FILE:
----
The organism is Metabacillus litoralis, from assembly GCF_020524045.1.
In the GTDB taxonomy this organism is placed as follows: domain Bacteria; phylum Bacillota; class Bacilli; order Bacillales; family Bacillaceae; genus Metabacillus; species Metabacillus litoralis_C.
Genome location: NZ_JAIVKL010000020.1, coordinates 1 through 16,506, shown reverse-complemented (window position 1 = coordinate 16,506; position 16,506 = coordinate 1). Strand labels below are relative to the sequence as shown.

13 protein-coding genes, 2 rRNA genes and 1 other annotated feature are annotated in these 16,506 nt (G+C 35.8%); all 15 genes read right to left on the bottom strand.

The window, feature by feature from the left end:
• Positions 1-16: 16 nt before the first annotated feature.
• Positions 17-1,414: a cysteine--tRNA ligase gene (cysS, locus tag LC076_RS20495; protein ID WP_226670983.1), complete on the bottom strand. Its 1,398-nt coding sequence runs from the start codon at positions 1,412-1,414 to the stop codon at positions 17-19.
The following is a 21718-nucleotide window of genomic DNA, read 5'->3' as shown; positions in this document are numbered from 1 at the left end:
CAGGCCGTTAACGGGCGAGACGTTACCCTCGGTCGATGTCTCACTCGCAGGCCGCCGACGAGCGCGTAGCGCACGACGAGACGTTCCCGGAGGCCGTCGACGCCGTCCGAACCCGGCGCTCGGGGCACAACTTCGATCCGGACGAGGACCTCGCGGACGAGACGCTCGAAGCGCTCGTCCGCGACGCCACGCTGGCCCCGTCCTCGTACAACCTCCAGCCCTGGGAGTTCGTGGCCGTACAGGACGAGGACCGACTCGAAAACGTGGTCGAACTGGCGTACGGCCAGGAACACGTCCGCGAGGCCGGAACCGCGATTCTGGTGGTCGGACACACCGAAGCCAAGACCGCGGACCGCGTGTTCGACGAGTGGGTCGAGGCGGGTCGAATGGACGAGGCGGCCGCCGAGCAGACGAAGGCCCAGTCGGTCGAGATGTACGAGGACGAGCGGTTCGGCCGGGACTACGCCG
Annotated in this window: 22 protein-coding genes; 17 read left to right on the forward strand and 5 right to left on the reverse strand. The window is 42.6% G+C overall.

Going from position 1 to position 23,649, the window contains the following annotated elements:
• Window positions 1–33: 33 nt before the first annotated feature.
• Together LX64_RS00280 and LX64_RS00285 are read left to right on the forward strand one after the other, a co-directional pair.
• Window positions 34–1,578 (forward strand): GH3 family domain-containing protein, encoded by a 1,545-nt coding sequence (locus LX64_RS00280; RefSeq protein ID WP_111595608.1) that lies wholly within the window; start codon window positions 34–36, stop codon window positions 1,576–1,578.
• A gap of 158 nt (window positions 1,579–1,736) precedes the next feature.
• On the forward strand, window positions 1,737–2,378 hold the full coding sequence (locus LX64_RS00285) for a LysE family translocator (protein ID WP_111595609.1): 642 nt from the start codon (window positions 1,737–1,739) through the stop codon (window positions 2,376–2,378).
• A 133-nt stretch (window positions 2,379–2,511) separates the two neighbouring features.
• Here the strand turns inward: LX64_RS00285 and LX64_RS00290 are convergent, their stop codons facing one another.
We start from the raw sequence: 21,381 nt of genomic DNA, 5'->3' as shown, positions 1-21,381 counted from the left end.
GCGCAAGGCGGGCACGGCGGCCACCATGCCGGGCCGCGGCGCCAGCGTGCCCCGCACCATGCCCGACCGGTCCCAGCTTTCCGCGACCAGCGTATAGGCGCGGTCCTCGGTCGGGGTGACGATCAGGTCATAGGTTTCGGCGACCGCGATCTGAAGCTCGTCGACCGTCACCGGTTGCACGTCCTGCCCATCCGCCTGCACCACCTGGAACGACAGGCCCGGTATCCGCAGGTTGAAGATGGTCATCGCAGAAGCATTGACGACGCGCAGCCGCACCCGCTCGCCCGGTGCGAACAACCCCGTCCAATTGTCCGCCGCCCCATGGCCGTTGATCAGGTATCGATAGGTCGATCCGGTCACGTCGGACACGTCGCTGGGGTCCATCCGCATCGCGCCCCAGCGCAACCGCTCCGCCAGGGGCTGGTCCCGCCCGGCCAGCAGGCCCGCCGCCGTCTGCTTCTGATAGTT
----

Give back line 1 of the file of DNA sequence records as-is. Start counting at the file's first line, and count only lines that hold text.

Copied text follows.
The organism is Metabacillus litoralis, from assembly GCF_020524045.1.